One of the most beautiful species is H. hircinum, fetid St. John's wort, a native of Sicily, with lanceolate acute leaves, for which see Nat. Hist. Pl. CXXIX.

HYPERIDES, an orator of Greece, was the disciple of Plato and Isocrates, and go verned the republic of Athens. He defended with great zeal and courage the liberties of Greece; but was put to death by Antipater's order, 322 B. C. He composed many ora tions, of which only one now remains. He was one of the ten celebrated Greek ora. tors.

HYPERMETER. 8. (ύπερ and μέτρο.) Any thing greater than the standard requires (Add.).

HYPERMNESTRA, in fabulous history, one of the fifty daughters of Danaus, king of Argos. She alone refused to obey the cruel order Danaus had given to all his daughters, to murder their husbands the first night of their marriage; and therefore saved the life of Lyncens, after she had made him promise not to violate her virginity. Danaus, enraged at her disobedience, confined her closely in prison, whence Lynceus delivered her some time after.

HYPERO'STOSIS. (Hyperostosis, is, f. neproTwais; from itp, upon, and coreo, a bone.) See ExoSTOSIS.



HYPEROXYMURIATS. See MURIATS. HYPERSARCO'SIS. 8. (¿ñepoapwors.) The growth of fungous or proud flesh (W ́isem.).

HYPHEN, 're, in grammar, an accent or character, which implies, that two words are to be joined, or connected into one com pound word. As, mal-administration, &c.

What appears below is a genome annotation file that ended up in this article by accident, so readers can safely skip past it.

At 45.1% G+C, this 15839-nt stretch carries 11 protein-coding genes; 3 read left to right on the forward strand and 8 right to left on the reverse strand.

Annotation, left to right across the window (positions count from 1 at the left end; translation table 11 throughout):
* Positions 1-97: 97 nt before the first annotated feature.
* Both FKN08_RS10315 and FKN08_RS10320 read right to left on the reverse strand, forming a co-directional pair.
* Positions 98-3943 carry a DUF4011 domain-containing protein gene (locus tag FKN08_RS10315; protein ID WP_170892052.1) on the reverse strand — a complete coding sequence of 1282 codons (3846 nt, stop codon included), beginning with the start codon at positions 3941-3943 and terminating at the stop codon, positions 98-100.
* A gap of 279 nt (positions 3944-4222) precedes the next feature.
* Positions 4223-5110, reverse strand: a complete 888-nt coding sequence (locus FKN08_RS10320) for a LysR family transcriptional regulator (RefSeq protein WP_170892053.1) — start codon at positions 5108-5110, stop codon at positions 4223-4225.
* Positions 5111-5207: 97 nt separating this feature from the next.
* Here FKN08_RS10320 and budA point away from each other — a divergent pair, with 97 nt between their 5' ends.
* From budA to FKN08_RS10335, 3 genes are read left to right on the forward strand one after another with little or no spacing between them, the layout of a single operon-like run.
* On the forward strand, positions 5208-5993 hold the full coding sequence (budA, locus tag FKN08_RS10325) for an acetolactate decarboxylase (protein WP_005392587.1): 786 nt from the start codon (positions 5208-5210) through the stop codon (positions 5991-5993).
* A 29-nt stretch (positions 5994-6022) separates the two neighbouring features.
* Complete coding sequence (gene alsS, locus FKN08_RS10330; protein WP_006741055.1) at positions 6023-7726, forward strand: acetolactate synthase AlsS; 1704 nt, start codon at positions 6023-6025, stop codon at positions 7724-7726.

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Hyphens serve also to connect the syllables of such words as are divided by the end of the line.

HYPHYDRA. In botany, a genus of the class monoecia, order gynandria. Male: calyx one-leafed, three-parted; corolless; stamens six, inserted above the germ. Fem. calyxless; corolless; style triangular, with three stigmas; capsule one-celled, threevalved, seed single. One species: a Guiana plant, growing under water, with flowers in heads.

HYPNOTICS. (Hypnotica, sc. medica menta, invwrixa, from bavos, to sleep.) See ANO


HYPNUM. Feather moss. In botany, a genus of the class cryptogamia, order musci. Capsule ovate-oblong; fringe double; outer of sixteen broadish teeth; inner a variously divided membrane; veil smooth; fruit lateral. Ninety-three species, of which seventy six are indigenous to our own country, and for the most part found in deep and other wise barren shades; but a few grow wild on old walls. They may be thus subdivided: A. Capsules erect; shoots cylindric.

B. Capsules ereet; shoots flat; leaves tworowed.

C. Capsule drooping; leaves two-rowed. D. Capsule drooping; leaves imbricate every way,

E. Capsules drooping; leaves spreading every way.

F. Capsule drooping; leaves falcate,
pointing one way.
See Nat. Hist. Plate

HYPETHRE, in ancient architecture, two rows of pillars surrounding, and ten at each face of any temple, &c. with a peristyle with in of six columns.

HYPO, i, a Greek preposition retained in the composition of many words brought from that language, and literally denoting beneath, under. This particle is compounded with many Greek words used by ancient musical writers, as Hypo-dorian, Hypoaolian, Hypo-ionian, Hypo-lydian, &c. Besides Hypo-proslambanomenos, the name given to the chord added by Guida to the ancient scale, and which is a tone lower than the Proslambanomenos, or lowest sound of the Greeks.